Home to the court of the Habsburg dynasty from the end of the Middle Ages to the fall of the Austro-Hungarian Empire at the end of the First World War, Vienna developed over half a millennium into one of the fabled capitals of Europe.
My first encounter with the city dates back to the early 1980’s. The once brilliant city, dulled by the aftermath of two world wars, was showing signs of renaissance. Palaces were being restored to their imperial grandeur, and in the center of town, new constructions were thoughtfully integrated into their historic surroundings. Through it all, Vienna had managed to retain enough of its past luster and courtly traditions to charm me at first sight.
Every few years, I find an opportunity to return and I enjoy seeing Vienna continue its gracious evolution. Today, with a population of 1.75 million (20 percent of the country’s total population) it remains Austria’s political, cultural and economic center. And it is once again a sparkling jewel in the center of Europe, the twenty-first century version of the sumptuous romantic capital of its imperial days.
The main reason for my recent winter weekend visit is a temporary exhibit at my favorite among Vienna’s many notable museums, the Belvedere. Built in the early eighteenth century as the summer residence of Prince Eugene of Savoy, it consists of two Baroque palaces separated by gently graded grounds with tiered fountains and cascades, reminiscent of France’s Palais de Versailles. Now a museum complex, it is home to a collection of Austrian art from the Middle Ages to the present.
Its main attraction is an extensive collection of works by Gustav Klimt (including two of his illustrious golden masterpieces, The Kiss and Judith I) in the Upper Belvedere. But today, I give the Upper palace a miss to enjoy a walk down the snowy terraced gardens all the way to the Lower Belvedere where temporary exhibits are staged.
This latest one, a landmark exhibition of “The Women of Klimt, Schiele and Kokoschka,” on view until February 28, 2016, comprises close to 150 portraits of women, including some rarely seen loans from collections from all over the world. It explores how these three giants of Viennese Modernism and frequent portraitists of women viewed evolving gender norms at the onset of the twentieth century. After this exceptional afternoon in the company of these most revered of Austrian artists and their women, it is time to repair to another of Vienna’s cultural mainstay, the Kaffeehaus.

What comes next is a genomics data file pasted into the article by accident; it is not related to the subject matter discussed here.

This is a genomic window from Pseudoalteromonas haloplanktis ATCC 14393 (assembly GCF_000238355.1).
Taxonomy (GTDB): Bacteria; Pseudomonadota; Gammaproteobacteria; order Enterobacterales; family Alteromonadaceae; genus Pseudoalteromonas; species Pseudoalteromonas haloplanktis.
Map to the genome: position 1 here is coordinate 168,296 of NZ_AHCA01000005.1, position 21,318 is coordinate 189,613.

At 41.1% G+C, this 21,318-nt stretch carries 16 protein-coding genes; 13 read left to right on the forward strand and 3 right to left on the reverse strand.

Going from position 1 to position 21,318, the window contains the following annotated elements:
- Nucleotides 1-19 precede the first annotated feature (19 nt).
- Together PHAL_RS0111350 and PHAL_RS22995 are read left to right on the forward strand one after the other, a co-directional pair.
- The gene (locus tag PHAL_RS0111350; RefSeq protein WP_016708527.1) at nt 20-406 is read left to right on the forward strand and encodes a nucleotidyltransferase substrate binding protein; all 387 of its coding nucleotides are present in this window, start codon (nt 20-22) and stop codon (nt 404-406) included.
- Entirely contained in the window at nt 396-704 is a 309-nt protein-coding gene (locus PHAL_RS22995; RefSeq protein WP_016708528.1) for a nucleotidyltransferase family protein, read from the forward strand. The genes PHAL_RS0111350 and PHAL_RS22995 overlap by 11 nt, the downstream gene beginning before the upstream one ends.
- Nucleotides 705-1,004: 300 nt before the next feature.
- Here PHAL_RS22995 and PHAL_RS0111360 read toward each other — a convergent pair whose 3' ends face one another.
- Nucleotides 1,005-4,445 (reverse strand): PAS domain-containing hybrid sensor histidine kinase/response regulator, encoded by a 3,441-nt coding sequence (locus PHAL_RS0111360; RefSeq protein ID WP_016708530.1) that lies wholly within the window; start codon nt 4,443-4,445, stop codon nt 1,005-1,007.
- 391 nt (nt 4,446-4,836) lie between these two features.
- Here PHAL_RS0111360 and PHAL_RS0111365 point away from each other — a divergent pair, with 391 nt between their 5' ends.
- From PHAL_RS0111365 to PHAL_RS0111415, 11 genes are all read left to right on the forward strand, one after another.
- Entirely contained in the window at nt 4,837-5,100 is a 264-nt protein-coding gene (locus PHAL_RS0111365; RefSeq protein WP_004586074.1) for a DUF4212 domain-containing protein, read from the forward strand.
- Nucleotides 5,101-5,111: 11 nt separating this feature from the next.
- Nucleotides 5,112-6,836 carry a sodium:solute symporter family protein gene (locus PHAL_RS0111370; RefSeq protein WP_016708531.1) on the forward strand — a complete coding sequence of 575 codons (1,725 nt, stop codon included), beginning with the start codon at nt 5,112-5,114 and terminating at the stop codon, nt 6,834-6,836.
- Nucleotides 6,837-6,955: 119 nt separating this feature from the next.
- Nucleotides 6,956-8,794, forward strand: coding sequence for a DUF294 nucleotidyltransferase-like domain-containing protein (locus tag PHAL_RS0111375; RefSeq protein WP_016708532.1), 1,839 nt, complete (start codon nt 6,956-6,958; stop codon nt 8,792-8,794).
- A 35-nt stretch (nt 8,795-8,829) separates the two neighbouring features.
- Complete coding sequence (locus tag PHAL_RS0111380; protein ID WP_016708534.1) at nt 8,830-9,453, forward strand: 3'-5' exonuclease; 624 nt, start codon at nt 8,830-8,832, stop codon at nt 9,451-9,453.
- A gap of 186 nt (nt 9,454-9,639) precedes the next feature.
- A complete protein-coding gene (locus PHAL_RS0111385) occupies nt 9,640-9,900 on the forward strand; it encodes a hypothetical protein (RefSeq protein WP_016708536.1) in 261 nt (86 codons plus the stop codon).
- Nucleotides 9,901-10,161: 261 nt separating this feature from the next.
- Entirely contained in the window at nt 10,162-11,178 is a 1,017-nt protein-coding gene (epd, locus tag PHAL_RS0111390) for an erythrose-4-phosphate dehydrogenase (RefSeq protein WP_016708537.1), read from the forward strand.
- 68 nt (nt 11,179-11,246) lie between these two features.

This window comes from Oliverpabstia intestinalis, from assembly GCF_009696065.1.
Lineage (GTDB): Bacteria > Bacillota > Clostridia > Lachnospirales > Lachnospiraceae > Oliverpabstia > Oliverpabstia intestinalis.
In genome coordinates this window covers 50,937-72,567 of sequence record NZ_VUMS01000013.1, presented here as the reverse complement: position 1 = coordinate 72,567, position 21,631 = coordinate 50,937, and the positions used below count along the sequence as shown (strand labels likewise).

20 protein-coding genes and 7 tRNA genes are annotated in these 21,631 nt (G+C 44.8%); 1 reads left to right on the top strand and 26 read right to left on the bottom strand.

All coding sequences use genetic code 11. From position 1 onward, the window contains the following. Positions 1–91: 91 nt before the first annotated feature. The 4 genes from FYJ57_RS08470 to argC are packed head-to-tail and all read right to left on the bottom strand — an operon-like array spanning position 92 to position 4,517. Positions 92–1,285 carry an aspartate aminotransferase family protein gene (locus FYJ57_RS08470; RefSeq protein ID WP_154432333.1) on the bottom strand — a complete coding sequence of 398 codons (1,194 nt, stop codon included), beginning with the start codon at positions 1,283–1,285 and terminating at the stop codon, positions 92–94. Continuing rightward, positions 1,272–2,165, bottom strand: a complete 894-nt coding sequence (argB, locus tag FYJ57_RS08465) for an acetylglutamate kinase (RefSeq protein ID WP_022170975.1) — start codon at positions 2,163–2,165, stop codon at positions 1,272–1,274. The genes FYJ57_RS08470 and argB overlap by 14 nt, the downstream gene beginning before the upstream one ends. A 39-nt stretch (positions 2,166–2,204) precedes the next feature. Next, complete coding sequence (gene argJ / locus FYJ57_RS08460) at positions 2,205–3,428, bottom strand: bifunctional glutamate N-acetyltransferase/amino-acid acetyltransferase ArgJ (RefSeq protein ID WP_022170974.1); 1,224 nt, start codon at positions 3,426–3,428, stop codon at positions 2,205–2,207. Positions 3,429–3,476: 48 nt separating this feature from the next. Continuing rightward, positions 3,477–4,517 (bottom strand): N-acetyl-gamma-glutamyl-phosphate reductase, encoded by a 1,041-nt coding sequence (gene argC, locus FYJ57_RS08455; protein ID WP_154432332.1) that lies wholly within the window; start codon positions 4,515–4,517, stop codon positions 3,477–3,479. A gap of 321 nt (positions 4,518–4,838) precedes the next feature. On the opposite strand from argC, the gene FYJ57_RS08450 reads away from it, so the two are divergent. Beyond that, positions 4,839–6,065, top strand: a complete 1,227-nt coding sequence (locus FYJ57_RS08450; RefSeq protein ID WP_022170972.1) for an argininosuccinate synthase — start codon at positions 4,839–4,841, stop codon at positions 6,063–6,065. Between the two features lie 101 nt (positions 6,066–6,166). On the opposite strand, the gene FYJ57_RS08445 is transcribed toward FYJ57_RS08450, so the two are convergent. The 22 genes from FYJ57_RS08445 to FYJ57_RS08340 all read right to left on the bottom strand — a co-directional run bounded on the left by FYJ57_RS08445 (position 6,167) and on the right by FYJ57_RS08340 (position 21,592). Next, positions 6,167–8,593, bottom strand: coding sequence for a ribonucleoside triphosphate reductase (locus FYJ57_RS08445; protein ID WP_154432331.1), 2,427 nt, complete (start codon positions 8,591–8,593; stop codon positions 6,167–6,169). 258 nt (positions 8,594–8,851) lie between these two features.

Coffee House Culture
Although the Viennese Coffee House tradition dates back over three centuries, it is in the 1800’s that it became an institution of the city’s artistic and intellectual life. People gathered in their favorite “public living room” where, for the price of a cup of coffee and an occasional pastry, they could spend hours reading, writing, catching up on the latest news in local and international newspapers or socializing. And they still do, although smart phones and laptops are now discretely encroaching on newspapers fastened to wooden holders. While their number have declined in the post World War II era, many notable establishments remain, and have retained the atmosphere, social practices and rituals associated with the Coffee House Culture.
The array of coffee drinks on offer is baffling, from Schwartzer (strong black coffee) to elaborate concoctions involving milk and whipped cream, always served on an individual silver tray with a small glass of water on the side. I usually play it safe and order a Mélange (the Viennese version of the Italian Cappuccino). In spite of a general uniformity of décor, padded banquettes lined along the walls and wooden chairs around small marble top tables, bentwood coat racks and newspaper tables, each of these venerable local institutions has retained its individual character.
My favorite is Café Griensteidl, on Michaelerplatz in the center of the town. Founded in 1847, it was by the early 1900’s a gathering spot for a number of artists, musicians and writers including Arnold Schoenberg and Stephan Zweig. I enjoy its warm, intimate atmosphere and its superb view of the Hofburg Palace St. Michael’s Gate right across the street. And the proximity to the palace is an invitation to wander through the interior courtyards and around the grounds.